“We produce 1,000 gallons every day,” Kennedy says. “During the winter months, it’s not uncommon for us to go 2,000 to 3,000 gallons.”
After the cream is mixed, it’s pumped through a piping system that transfers the product to the filling lines. On this day, Redex’s jar operation is running. Workers unpack boxes of plastic jars and place them on a conveyor. As the jars move down the line, they automatically stop – three at a time – beneath three nozzles that discharge 12 ounces of cream into each jar.
They are then fed to a capping machine. Caps move down a chute that meets a rotating carousel where the jars are in place. As the carousel rotates, a timing screw automatically affixes the lids.
One of the last operations is placing adhesive labels on the jars as they move toward the end of the line. The labels are stamped automatically as they move toward final packaging and shipment. Once the labels are on, the product is shrink-wrapped, boxed and sent to the company’s warehousing area for distribution to customers all over the world.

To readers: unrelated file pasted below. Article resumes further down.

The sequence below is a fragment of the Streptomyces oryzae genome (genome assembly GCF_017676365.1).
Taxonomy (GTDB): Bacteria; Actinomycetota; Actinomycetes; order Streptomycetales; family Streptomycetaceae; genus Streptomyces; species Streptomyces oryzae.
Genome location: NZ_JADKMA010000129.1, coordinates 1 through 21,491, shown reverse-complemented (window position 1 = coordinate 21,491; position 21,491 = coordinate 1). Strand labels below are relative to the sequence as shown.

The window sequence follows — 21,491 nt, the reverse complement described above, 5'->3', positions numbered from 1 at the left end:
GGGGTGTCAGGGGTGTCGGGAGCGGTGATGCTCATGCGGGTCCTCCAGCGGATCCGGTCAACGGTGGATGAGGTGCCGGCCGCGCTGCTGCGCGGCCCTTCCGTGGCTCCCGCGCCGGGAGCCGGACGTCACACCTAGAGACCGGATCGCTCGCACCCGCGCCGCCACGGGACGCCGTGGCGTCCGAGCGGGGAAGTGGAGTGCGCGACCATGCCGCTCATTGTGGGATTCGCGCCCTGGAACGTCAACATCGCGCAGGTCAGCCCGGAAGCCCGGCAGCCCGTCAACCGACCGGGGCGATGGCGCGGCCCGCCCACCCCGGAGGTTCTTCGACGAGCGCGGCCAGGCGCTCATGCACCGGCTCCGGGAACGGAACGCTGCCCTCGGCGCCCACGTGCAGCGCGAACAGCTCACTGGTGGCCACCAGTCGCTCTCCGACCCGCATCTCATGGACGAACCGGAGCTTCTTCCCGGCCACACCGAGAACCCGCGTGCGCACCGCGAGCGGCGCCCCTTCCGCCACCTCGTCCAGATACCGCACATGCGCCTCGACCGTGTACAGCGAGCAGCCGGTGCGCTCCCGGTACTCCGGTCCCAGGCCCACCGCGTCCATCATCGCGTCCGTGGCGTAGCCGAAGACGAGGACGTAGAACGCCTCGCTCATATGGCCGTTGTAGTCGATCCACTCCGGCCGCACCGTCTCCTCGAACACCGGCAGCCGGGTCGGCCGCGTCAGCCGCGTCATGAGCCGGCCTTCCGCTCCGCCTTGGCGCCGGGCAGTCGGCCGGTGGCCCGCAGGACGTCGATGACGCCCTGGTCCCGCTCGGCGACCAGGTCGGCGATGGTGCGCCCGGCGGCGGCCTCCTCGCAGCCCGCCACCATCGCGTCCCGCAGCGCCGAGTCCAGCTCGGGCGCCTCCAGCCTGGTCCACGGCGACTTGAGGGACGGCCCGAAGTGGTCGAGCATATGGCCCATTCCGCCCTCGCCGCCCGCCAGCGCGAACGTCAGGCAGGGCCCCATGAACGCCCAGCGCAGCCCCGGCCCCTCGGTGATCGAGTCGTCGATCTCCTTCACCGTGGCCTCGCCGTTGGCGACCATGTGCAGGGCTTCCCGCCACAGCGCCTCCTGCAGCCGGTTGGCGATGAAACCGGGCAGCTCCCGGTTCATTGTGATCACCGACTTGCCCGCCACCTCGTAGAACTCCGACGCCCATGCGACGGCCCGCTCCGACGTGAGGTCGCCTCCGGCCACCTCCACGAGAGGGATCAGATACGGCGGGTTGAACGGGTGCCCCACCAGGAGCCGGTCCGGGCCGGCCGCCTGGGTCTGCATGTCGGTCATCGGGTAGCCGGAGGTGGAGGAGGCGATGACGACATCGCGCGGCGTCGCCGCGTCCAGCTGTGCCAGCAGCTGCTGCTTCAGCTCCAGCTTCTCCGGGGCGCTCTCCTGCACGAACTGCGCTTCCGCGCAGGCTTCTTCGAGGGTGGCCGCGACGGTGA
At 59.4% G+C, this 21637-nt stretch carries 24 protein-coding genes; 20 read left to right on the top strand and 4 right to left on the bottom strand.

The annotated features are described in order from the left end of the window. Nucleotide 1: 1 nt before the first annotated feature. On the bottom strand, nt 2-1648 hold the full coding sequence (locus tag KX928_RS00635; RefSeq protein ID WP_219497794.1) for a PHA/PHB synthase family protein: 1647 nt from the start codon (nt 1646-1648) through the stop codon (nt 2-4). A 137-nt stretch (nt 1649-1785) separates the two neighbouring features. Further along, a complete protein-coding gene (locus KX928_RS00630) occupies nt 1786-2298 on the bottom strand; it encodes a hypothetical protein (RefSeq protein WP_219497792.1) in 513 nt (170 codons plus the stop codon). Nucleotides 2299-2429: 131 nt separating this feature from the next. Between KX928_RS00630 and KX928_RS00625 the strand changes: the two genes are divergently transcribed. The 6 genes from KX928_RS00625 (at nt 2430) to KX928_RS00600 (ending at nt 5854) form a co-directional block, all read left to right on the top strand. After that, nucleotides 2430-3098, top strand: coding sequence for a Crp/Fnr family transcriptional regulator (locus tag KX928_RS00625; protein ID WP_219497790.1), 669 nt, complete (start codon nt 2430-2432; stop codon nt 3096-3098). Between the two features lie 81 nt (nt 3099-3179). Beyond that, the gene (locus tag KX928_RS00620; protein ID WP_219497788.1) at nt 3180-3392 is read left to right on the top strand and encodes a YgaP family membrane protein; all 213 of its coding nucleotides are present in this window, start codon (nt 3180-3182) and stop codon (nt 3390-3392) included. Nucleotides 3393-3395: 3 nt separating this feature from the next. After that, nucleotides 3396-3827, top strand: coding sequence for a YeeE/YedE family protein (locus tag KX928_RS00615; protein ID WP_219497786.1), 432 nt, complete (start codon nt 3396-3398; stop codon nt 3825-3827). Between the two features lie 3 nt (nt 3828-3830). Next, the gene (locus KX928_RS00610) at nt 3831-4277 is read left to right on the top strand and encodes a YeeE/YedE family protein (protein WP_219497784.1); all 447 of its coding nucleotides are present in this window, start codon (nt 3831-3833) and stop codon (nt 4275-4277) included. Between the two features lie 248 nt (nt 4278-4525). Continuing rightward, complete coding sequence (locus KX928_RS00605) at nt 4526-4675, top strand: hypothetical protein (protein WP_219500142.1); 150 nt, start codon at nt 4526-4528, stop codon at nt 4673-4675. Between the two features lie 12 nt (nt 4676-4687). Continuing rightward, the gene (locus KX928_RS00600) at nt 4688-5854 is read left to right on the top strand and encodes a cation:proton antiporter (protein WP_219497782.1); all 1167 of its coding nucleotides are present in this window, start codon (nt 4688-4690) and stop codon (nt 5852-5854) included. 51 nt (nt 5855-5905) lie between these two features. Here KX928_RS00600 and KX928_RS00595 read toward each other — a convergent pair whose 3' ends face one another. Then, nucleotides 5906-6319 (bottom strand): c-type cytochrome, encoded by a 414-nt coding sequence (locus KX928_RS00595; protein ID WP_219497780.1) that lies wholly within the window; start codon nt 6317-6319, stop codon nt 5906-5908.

“The Cleveland Clinic loves to use our product to take care of their employees,” Kennedy says. “It’s used in oncology clinics across the world to take care of patients’ dry skin. Men use it on their hands before they go to work on a car because it makes them easier to clean up.”
Kennedy says that reinvestment in the company will continue this year, noting that Redex intends to purchase new equipment. “We have 18 employees and four warehouses – one in Canada, Chicago, Indianapolis and here,” he says.
And, the company continues to expand as the third generation of the family joins the business, “Michael, my son, just joined us on Memorial Day,” Kennedy says, “and there are more waiting in the wings.”
Pictured: Company President Bill Kennedy Jr. says Redex constantly adapts to customer demands.
Copyright 2024 The Business Journal, Youngstown, Ohio.